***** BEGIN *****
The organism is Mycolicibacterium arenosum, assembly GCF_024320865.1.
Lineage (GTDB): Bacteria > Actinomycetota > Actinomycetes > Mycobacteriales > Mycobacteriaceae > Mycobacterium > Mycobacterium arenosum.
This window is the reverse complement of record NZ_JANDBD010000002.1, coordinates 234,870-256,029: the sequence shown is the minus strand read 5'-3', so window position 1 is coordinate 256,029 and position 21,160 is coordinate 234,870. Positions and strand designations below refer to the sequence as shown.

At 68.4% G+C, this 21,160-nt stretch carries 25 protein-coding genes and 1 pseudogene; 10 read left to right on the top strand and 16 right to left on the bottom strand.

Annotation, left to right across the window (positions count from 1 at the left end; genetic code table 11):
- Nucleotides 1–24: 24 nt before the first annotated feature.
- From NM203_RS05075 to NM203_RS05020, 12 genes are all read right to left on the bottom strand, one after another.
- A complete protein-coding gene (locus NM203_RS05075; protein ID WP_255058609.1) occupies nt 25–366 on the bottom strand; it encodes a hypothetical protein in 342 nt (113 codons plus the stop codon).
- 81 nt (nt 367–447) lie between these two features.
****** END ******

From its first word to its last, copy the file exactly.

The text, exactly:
The organism is Mycolicibacterium arenosum, assembly GCF_024320865.1.
Lineage (GTDB): Bacteria > Actinomycetota > Actinomycetes > Mycobacteriales > Mycobacteriaceae > Mycobacterium > Mycobacterium arenosum.
This window is the reverse complement of record NZ_JANDBD010000002.1, coordinates 234,870-256,029: the sequence shown is the minus strand read 5'-3', so window position 1 is coordinate 256,029 and position 21,160 is coordinate 234,870. Positions and strand designations below refer to the sequence as shown.

At 68.4% G+C, this 21,160-nt stretch carries 25 protein-coding genes and 1 pseudogene; 10 read left to right on the top strand and 16 right to left on the bottom strand.

Annotation, left to right across the window (positions count from 1 at the left end; genetic code table 11):
- Nucleotides 1–24: 24 nt before the first annotated feature.
- From NM203_RS05075 to NM203_RS05020, 12 genes are all read right to left on the bottom strand, one after another.
- A complete protein-coding gene (locus NM203_RS05075; protein ID WP_255058609.1) occupies nt 25–366 on the bottom strand; it encodes a hypothetical protein in 342 nt (113 codons plus the stop codon).
- 81 nt (nt 367–447) lie between these two features.